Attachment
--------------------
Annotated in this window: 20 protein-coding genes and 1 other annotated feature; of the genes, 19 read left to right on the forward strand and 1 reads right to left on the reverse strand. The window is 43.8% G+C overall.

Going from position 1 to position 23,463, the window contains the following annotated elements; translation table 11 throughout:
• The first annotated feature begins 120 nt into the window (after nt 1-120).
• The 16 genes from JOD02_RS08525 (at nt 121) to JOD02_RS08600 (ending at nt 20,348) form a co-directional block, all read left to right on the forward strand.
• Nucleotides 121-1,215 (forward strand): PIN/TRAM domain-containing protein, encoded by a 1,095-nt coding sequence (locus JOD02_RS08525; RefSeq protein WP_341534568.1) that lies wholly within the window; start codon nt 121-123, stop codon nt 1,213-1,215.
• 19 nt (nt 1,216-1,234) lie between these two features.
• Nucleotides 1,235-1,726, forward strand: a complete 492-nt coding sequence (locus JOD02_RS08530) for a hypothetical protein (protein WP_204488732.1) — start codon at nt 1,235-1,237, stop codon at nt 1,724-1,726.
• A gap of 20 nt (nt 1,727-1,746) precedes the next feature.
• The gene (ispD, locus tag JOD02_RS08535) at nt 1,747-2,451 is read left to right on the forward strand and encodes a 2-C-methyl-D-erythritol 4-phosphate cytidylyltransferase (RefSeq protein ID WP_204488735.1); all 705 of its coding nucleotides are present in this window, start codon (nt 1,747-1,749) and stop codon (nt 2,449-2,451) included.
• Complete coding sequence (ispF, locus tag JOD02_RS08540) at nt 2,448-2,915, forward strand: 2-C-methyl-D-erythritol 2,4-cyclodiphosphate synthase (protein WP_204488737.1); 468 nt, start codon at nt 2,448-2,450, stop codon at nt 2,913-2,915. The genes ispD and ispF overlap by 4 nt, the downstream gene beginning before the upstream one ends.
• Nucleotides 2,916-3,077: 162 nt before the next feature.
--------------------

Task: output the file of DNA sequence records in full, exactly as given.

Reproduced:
Annotated in this window: 20 protein-coding genes and 1 other annotated feature; of the genes, 19 read left to right on the forward strand and 1 reads right to left on the reverse strand. The window is 43.8% G+C overall.

Going from position 1 to position 23,463, the window contains the following annotated elements; translation table 11 throughout:
• The first annotated feature begins 120 nt into the window (after nt 1-120).
• The 16 genes from JOD02_RS08525 (at nt 121) to JOD02_RS08600 (ending at nt 20,348) form a co-directional block, all read left to right on the forward strand.
• Nucleotides 121-1,215 (forward strand): PIN/TRAM domain-containing protein, encoded by a 1,095-nt coding sequence (locus JOD02_RS08525; RefSeq protein WP_341534568.1) that lies wholly within the window; start codon nt 121-123, stop codon nt 1,213-1,215.
• 19 nt (nt 1,216-1,234) lie between these two features.
• Nucleotides 1,235-1,726, forward strand: a complete 492-nt coding sequence (locus JOD02_RS08530) for a hypothetical protein (protein WP_204488732.1) — start codon at nt 1,235-1,237, stop codon at nt 1,724-1,726.
• A gap of 20 nt (nt 1,727-1,746) precedes the next feature.
• The gene (ispD, locus tag JOD02_RS08535) at nt 1,747-2,451 is read left to right on the forward strand and encodes a 2-C-methyl-D-erythritol 4-phosphate cytidylyltransferase (RefSeq protein ID WP_204488735.1); all 705 of its coding nucleotides are present in this window, start codon (nt 1,747-1,749) and stop codon (nt 2,449-2,451) included.
• Complete coding sequence (ispF, locus tag JOD02_RS08540) at nt 2,448-2,915, forward strand: 2-C-methyl-D-erythritol 2,4-cyclodiphosphate synthase (protein WP_204488737.1); 468 nt, start codon at nt 2,448-2,450, stop codon at nt 2,913-2,915. The genes ispD and ispF overlap by 4 nt, the downstream gene beginning before the upstream one ends.
• Nucleotides 2,916-3,077: 162 nt before the next feature.